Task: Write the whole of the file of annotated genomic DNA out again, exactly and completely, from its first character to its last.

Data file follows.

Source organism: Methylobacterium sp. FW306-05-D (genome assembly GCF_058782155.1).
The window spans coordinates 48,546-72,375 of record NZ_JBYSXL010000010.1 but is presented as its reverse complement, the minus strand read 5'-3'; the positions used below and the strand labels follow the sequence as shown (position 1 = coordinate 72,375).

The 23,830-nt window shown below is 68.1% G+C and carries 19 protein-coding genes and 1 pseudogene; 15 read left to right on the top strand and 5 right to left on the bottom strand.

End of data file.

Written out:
Source organism: Methylobacterium sp. FW306-05-D (genome assembly GCF_058782155.1).
The window spans coordinates 48,546-72,375 of record NZ_JBYSXL010000010.1 but is presented as its reverse complement, the minus strand read 5'-3'; the positions used below and the strand labels follow the sequence as shown (position 1 = coordinate 72,375).

The 23,830-nt window shown below is 68.1% G+C and carries 19 protein-coding genes and 1 pseudogene; 15 read left to right on the top strand and 5 right to left on the bottom strand.